In an innovative study, researchers from HSE, the RAN Institute of Linguistics and the Pirogov Center measured and analyzed high-frequency oscillations (HFO) in different regions of the brain. An automated detector predicted seizure outcomes based on HFO rates with an accuracy rate of 85%, and by applying machine learning made it possible to distinguish between epileptic and non-epileptic HFO.
The results of the study have been published in Frontiers in human neuroscience.
High-frequency short-range oscillations brain Events that, when observed with an electroencephalogram (EEG), help identify the areas of the brain that trigger epileptic seizures. Retrospective studies confirm that removing tissue in such areas can help stop seizures.
However, prospective studies, that is, those conducted to predict surgical outcome, have reported mixed results. In some cases, resection of tissue in an area with a large amount of HFO detected – and thus presumably causing epilepsy – did not cause the seizures to stop.
According to the authors of this study, one of the reasons for the failure to predict the outcome of surgery may be the fact that patients were observed during REM sleep or wakefulness. The authors also argue that HFO data from deep sleep (NREM) can significantly improve the predictive value of HFO rates, but not much if NREM sleep periods are too short or too little. Another limitation of previous studies was the performance of the detectors used to measure HFO rates.
Researchers from HSE, the RAN Institute of Linguistics and the Pirogov Center examined differences in HFO amplitude, duration and frequency between healthy and epileptic brain tissue. They analyzed HFO rates in the temporal regions and neocortex of patients during NREM sleep using an automated detector that has been clinically validated in previous studies.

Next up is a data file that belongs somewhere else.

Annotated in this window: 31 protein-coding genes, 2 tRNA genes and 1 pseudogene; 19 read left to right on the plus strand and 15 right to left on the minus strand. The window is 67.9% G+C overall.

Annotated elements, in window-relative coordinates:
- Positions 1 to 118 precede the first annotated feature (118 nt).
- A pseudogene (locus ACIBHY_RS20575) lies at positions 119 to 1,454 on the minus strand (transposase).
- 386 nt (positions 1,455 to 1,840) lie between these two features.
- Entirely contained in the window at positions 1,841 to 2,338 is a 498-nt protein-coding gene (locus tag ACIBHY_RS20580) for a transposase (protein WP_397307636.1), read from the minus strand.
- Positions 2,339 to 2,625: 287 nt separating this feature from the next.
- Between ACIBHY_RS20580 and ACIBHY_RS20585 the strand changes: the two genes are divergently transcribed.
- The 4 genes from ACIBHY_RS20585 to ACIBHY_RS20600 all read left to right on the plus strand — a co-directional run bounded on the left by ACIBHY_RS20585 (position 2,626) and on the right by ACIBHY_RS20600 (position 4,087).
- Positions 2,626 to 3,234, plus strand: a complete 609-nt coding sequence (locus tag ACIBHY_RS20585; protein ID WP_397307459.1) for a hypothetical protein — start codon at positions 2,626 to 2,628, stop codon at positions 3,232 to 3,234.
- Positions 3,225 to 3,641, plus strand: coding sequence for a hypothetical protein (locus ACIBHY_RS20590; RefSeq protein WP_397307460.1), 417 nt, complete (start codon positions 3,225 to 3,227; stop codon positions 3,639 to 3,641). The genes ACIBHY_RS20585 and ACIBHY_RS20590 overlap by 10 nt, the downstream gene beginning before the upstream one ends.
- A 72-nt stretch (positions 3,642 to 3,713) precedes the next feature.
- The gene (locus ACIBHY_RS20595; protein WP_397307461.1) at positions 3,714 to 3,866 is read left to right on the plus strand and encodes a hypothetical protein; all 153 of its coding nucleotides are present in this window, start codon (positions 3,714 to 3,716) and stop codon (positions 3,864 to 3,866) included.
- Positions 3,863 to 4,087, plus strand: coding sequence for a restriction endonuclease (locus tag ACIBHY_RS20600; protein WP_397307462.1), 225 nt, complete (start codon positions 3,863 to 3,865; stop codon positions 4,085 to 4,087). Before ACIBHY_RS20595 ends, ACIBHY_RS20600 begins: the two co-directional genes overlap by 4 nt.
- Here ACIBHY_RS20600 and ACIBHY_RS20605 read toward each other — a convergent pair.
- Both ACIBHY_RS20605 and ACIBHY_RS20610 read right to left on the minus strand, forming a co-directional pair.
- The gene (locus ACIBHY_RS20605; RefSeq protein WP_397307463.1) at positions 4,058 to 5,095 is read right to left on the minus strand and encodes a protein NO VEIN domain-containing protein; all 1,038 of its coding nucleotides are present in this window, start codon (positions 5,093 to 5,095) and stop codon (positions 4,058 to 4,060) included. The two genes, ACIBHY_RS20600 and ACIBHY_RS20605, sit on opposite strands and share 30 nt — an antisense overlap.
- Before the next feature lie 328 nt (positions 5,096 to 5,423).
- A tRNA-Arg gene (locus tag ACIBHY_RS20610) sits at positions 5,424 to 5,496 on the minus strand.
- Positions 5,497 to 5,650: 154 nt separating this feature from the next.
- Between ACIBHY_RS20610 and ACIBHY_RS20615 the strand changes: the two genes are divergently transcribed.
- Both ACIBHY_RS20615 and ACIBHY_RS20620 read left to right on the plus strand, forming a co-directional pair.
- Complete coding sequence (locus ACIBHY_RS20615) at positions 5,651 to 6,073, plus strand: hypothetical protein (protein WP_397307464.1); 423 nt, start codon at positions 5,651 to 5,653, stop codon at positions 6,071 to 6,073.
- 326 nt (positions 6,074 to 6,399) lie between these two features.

The study predicted seizure outcomes with an accuracy of 85%. Achieving 100% accuracy was impossible, as the detector was unable to distinguish between epileptic and healthy HFO rates. This limitation has been partially addressed by the app machine learning.
The authors found a significant difference in amplitude between epileptic-causing and non-epileptic HFO rates in the neocortex (frontal, temporal, and parietal lobes). This difference was less pronounced in the intermediate time regions, where HFO duration was a more important distinction. The high-frequency oscillations causing epilepsy are almost the same across regions of the brain In terms of amplitude, frequency, form and duration. However, healthy oscillations differ greatly – mainly in amplitude – in different regions.
“Our findings show that by monitoring heavy fuel oil, we can detect epilepsy-causing regions. This finding can be further improved in the future. It will enable machine learning to distinguish between epilepsy-causing oscillations and healthy oscillations based on their amplitude, frequency and duration.” Victor Karbyshev, research assistant at the HSE Center for Language and the Brain.
This study also indicates that the accuracy of using HFO to identify epileptogenic tissue could be higher if a reliable autodetector was used during the patient’s NREM sleep phase.
Victor Karbyshev et al., Epileptogenic high-frequency oscillations present greater amplitudes in both temporal regions and neocortex, Frontiers in human neuroscience (2022). DOI: 10.3389/fnhum.2022.984306
Provided by the National Research University Higher School of Economics
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